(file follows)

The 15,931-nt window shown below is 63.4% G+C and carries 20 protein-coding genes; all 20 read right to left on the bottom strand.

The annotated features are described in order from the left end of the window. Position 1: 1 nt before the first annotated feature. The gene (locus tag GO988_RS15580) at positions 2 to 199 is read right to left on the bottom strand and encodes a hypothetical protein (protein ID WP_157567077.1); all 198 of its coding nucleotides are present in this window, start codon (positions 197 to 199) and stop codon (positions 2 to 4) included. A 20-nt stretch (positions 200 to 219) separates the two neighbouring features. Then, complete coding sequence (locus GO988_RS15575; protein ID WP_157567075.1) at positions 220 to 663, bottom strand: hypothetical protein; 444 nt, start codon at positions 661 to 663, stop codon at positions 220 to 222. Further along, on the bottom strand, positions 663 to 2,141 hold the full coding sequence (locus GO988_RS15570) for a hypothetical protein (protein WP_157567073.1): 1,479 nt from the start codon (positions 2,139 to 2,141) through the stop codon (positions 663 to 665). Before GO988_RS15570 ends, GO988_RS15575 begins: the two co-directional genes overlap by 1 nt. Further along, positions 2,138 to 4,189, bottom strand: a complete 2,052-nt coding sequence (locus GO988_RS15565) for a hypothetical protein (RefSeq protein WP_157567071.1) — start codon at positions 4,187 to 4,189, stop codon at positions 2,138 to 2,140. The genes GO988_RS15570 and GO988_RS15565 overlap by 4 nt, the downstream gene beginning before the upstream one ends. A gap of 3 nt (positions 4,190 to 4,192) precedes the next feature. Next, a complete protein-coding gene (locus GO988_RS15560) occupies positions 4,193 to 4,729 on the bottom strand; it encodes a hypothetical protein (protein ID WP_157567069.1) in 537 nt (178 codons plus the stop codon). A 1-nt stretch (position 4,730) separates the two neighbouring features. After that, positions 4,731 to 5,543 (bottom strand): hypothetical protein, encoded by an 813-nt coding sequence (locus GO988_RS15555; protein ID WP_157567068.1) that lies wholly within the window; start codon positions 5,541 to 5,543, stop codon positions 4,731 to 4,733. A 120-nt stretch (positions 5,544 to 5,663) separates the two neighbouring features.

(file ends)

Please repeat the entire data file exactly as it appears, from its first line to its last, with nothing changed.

The 15,931-nt window shown below is 63.4% G+C and carries 20 protein-coding genes; all 20 read right to left on the bottom strand.

The annotated features are described in order from the left end of the window. Position 1: 1 nt before the first annotated feature. The gene (locus tag GO988_RS15580) at positions 2 to 199 is read right to left on the bottom strand and encodes a hypothetical protein (protein ID WP_157567077.1); all 198 of its coding nucleotides are present in this window, start codon (positions 197 to 199) and stop codon (positions 2 to 4) included. A 20-nt stretch (positions 200 to 219) separates the two neighbouring features. Then, complete coding sequence (locus GO988_RS15575; protein ID WP_157567075.1) at positions 220 to 663, bottom strand: hypothetical protein; 444 nt, start codon at positions 661 to 663, stop codon at positions 220 to 222. Further along, on the bottom strand, positions 663 to 2,141 hold the full coding sequence (locus GO988_RS15570) for a hypothetical protein (protein WP_157567073.1): 1,479 nt from the start codon (positions 2,139 to 2,141) through the stop codon (positions 663 to 665). Before GO988_RS15570 ends, GO988_RS15575 begins: the two co-directional genes overlap by 1 nt. Further along, positions 2,138 to 4,189, bottom strand: a complete 2,052-nt coding sequence (locus GO988_RS15565) for a hypothetical protein (RefSeq protein WP_157567071.1) — start codon at positions 4,187 to 4,189, stop codon at positions 2,138 to 2,140. The genes GO988_RS15570 and GO988_RS15565 overlap by 4 nt, the downstream gene beginning before the upstream one ends. A gap of 3 nt (positions 4,190 to 4,192) precedes the next feature. Next, a complete protein-coding gene (locus GO988_RS15560) occupies positions 4,193 to 4,729 on the bottom strand; it encodes a hypothetical protein (protein ID WP_157567069.1) in 537 nt (178 codons plus the stop codon). A 1-nt stretch (position 4,730) separates the two neighbouring features. After that, positions 4,731 to 5,543 (bottom strand): hypothetical protein, encoded by an 813-nt coding sequence (locus GO988_RS15555; protein ID WP_157567068.1) that lies wholly within the window; start codon positions 5,541 to 5,543, stop codon positions 4,731 to 4,733. A 120-nt stretch (positions 5,544 to 5,663) separates the two neighbouring features.